The Psalms of Herod
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The Psalms of Herod (Psalms of Herod #1)

3.87 of 5 stars 3.87  ·  rating details  ·  77 ratings  ·  9 reviews
The stories we tell are not limited to monsters and harsh otherworlds. Yet the fiction books in the Borealis imprint certainly belong to a world other than our own. This line encompasses our science fiction, fantasy and horror novels and anthologies.
Paperback, 478 pages
Published November 1st 1995 by White Wolf Games Studio (first published December 12th 1991)
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Rachel Brown
This is a feminist dystopia, a genre which has thankfully become less popular of late, but was relatively common up to about fifteen years ago. (And seems to be making a mini-resurgence in YA.) I’m not saying that it’s a bad genre. Many examples are good. But they are nearly universally awesomely depressing, often with additional bonus random depressingness slapped on to an already inherently depressing set-up, and if you read too many of them in a row, you will get the impression that the futur...more
Ashley
I like a good post-apocalyptic book. Sometimes the author tells you about the event, sometimes they don't. In this case the author does not except vaguely mentioning it in characters' rambling thoughts. All we know is that there was an Eco-disaster, from the description on the back of the book. In this book society is organized by "Steads," "Granges" and "The City." A stead is lead by an Alph, always a male, who is allowed as many wives as he chooses with whom he begets as many children as he so...more
Trunatrschild
Dark and depressing, can sort of be compared with Atwood's "Handmaid's Tale" with what can happen in the future with Christianity changed in a very negative manner. I've read this book and "The Sword of Mary" several times, but it's not a series to read if you're a bit depressed.
I really like it... can't recommend it higher, but only to certain people who can read that sort of thing and not go out and try to get Christianity wiped off the face of the Earth.
Stevelvis
ESTHER M. FRIESNER-- The Psalms of Herod and The Sword of Mary: Two books which explain what happens in a future society in which all portions of the Bible as we know it have been lost and replaced with a totally different message leading to child sacrifice and other shocking changes in society.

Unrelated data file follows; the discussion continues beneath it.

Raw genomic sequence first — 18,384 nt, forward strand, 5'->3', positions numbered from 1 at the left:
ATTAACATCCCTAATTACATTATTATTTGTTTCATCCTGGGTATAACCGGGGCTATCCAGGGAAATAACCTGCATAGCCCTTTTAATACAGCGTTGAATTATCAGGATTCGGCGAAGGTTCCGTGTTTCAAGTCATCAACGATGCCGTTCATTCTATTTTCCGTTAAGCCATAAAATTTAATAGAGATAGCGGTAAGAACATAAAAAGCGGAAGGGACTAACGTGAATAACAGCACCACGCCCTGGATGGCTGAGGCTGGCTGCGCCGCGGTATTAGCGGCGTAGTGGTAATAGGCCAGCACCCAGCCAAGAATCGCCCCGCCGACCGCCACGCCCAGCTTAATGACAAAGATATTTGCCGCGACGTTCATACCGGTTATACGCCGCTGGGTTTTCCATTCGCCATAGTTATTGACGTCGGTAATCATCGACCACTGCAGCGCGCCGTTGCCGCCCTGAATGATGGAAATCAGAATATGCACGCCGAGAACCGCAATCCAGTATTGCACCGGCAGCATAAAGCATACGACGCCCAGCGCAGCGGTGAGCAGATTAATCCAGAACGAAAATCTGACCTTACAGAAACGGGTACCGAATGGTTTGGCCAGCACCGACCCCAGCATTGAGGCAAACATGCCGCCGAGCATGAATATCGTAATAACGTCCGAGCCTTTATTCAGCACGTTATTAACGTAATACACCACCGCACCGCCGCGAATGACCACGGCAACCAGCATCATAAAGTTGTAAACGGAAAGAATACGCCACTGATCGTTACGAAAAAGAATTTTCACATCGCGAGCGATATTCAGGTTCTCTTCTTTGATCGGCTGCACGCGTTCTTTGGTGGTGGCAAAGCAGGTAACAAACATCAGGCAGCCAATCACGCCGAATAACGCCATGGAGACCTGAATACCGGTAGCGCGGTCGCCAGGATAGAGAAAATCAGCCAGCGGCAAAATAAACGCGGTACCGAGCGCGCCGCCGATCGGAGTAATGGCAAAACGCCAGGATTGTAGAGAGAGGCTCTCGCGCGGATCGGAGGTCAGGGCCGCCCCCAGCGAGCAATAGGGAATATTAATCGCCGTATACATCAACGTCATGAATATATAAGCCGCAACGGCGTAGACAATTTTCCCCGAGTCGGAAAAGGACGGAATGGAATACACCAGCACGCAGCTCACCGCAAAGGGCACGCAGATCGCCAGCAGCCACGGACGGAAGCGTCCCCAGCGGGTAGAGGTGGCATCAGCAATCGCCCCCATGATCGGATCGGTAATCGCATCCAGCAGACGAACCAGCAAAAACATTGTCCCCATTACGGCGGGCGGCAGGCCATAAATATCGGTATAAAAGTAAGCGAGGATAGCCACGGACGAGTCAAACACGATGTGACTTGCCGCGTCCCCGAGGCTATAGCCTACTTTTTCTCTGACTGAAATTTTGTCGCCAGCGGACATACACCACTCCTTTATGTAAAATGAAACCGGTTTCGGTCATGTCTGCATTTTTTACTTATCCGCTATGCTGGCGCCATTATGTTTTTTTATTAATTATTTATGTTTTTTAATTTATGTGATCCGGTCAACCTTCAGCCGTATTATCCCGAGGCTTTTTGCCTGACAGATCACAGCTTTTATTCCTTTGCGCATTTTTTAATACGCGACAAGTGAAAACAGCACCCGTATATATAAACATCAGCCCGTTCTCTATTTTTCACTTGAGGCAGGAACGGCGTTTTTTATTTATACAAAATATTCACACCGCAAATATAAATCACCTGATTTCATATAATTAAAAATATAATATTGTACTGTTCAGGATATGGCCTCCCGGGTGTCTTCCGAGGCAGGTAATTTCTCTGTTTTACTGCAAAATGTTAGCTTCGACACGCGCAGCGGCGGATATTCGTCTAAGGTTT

Felix Zilich
Безмятежна и тиха жизнь в пост-апокалиптической деревне. Мужчины целыми днями работают в поле, женщины – растят детей, готовят стряпню, убираются по дому, стирают грязные тряпки. Раз в год крестьяне со всех хуторов собираются и едут в ближайшее Поместье, где проходит праздник в честь Окончания Жатвы. Здесь молодухи находят себе будущих мужей, а будущие мужья бьются друг с другом на ринге, демонстрируя свои силу и удаль.

И все было бы буколично, пасторально и пафосно, если бы это не был гребаный...more
H. Anne Stoj
Jun 15, 2007 H. Anne Stoj rated it 4 of 5 stars
Recommends it for: those that enjoyed Oryx & Crake, etc.
Shelves: dystopia-utopia
I first read this about fifteen years ago or so. Some of the images, I realize now, stuck with me and I never really knew until I re-read this as I finally got ahold of the sequel.

Friesner creates a really well thought out world where civilization fell, turned a bit into ash, and then rose up again much changed from what life had been like before whatever environmental nonsense happened. She never says what that was and I'm hoping to get a better idea in the second novel, but I'm not particularl...more
Kathy
Very unusual book, but fascinating! Futuristic, science fiction, the redevelopment of a world after a catastrophic event. I couldn't put it down. Some gruesome events, so not for everyone.
Amanda
I got about halfway through. It was totally different from what I thought it would be, and not in a good way. I stopped when it just got too disturbing.
Tom
From what I've learned, not much like Friesner's other works. It exciting and infuriating. A great read.
Brenna
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Apr 10, 2014
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Esther M. Friesner was educated at Vassar College, where she completed B.A's in both Spanish and Drama. She went to on to Yale University; within five years she was awarded an M.A. and Ph.D. in Spanish. She taught Spanish at Yale for a number of years before going on to become a full-time author of fantasy and science fiction. She has published twenty-seven novels so far; her most recent titles in...more
More about Esther M. Friesner...
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